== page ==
Table 1 SEEI components, strategies, and techniques

Intervention structure and content

Challenges to successful post-THA functional achievement were identified, and strategies to address them were developed and integrated to design the intervention. Telephone interview was selected as the primary basis for the intervention because it is a low-cost, wide-coverage mechanism that can provide support intervention after THA for patients with limited mobility and transport difficulties [37]. Although this format has not been thoroughly investigated in patients with THA, it has been well-studied for patients with other conditions and used alone or in combination with face-to-face educational sessions and print materials [38, 39]. The initial intervention was further refined following a pilot pretest involving five patients.

The final intervention protocol includes a total of five sessions: 1 h of face-to-face education before discharge, and four additional sessions post-discharge between 1 and 6 months after surgery. Except for the hospital visit, all visits are telephone-based. The first call is approximately 40 min, with follow-up contacts ranging from 20 to 30 min. The intervention aims to enhance exercise adherence through the implementation of self-efficacy-enhancing strategies.

The initial face-to-face intervention is conducted in the hospital office before patients are discharged from the hospital after THA surgery. The focus of the initial session is to assess the functional exercise status and psychological condition of each individual, including the level of pain, the occurrence of complications, and knowledge of functional exercise. The nurse provides participants with the Rehabilitation Handbook after THA and instructs them to read it. The manual is used to supplement the face-to-face educational session. Participants are encouraged to refer to the manual at home for information. The nurses also provide video recordings of functional exercise after THA and teach patients the functional exercise movements and matters needing attention in daily life after surgery, as well as persuading and encouraging participants to set rehabilitation goals to be achieved 1 month post-THA, and mobilizing the encouragement and support of the participant’s family members.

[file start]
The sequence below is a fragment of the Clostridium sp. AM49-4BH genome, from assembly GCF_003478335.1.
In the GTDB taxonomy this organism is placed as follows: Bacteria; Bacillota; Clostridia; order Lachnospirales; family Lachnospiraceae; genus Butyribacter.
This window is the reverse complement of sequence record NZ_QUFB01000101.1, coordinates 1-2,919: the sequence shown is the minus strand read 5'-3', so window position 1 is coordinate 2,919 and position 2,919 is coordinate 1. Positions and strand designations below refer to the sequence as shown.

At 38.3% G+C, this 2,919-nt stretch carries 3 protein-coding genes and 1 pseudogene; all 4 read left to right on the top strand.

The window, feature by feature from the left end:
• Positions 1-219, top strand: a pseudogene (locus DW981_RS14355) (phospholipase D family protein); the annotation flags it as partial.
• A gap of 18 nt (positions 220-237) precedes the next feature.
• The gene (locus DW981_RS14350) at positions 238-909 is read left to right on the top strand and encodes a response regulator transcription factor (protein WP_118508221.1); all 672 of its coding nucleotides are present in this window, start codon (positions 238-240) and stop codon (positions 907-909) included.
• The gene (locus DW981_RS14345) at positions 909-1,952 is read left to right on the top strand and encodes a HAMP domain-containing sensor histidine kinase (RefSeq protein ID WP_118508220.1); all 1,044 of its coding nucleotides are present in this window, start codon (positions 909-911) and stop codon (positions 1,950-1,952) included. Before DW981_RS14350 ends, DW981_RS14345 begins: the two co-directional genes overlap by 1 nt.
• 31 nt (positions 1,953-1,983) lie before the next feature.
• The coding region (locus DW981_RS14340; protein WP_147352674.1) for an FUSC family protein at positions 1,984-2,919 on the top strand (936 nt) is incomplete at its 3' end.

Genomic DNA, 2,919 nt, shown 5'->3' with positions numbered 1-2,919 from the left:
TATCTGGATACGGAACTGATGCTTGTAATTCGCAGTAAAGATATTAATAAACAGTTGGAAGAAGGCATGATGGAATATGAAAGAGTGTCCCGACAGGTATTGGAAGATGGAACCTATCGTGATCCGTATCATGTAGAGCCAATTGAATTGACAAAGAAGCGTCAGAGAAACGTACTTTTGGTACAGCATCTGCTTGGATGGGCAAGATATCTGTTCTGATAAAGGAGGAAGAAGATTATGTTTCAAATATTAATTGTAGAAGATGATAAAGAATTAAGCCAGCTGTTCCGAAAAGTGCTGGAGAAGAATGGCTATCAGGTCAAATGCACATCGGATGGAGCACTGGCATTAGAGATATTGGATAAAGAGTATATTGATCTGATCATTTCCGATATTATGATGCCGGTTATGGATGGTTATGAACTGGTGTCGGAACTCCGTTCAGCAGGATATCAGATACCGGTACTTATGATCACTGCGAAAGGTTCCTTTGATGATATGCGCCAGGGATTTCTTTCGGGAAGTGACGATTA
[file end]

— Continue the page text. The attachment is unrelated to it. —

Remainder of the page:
During the 6-month follow-up period, four subsequent health-coaching sessions are conducted via telephone or the WeChat app. These sessions are designed to enhance participant compliance with functional exercises and are guided by a protocol. Participants in each follow-up are required to self-report the number of home exercises they have completed in the previous week, their level of pain, and their mental state. Nurses encourage and provide reinforcement of the participant’s efforts and success and empower them through support. Participants with a low adherence (<3 exercise sessions/week) are then asked to select a barrier from a scheduled list (forgot, too tired, injured, fear of movement, exercise inconvenience, lack of time, life stress) to explain why they were unable to complete the exercise as required. The nurse then provides a suggestion tailored to help overcome that barrier. According to the needs of each patient, the duration of each phone call ranges from 20 to 30 min.

Four senior orthopedic nurses with bachelor degrees or above and at least 10 years of orthopedic nursing experience have been selected in the target hospital. All nurses have orthopaedic specialist nurse certificates and are very familiar with the rehabilitation needs and physical and psychological problems of patients after THA. They are required to establish close relationships with the patients. Simultaneously, two research assistants are assigned to conduct the interventions with the patients, primarily through collection of questionnaire data, and assist with relevant intervention content. The two research assistants are very familiar with the care of patients undergoing joint replacement. Two days of training are provided for the nurses before intervention implementation, primarily including communication skills, consistency of the intervention program, strategies to encourage physiological and psychological changes, detailed descriptions of problems that occur in the rehabilitation process after THA, dos and don’ts for the telephone follow-up, and matters included in the intervention follow-up record form. All staff also receive training on the study protocol and the procedures for collecting informed consent and data assessment. The principal investigator will monitor the conduct of the intervention through observation sampling sessions.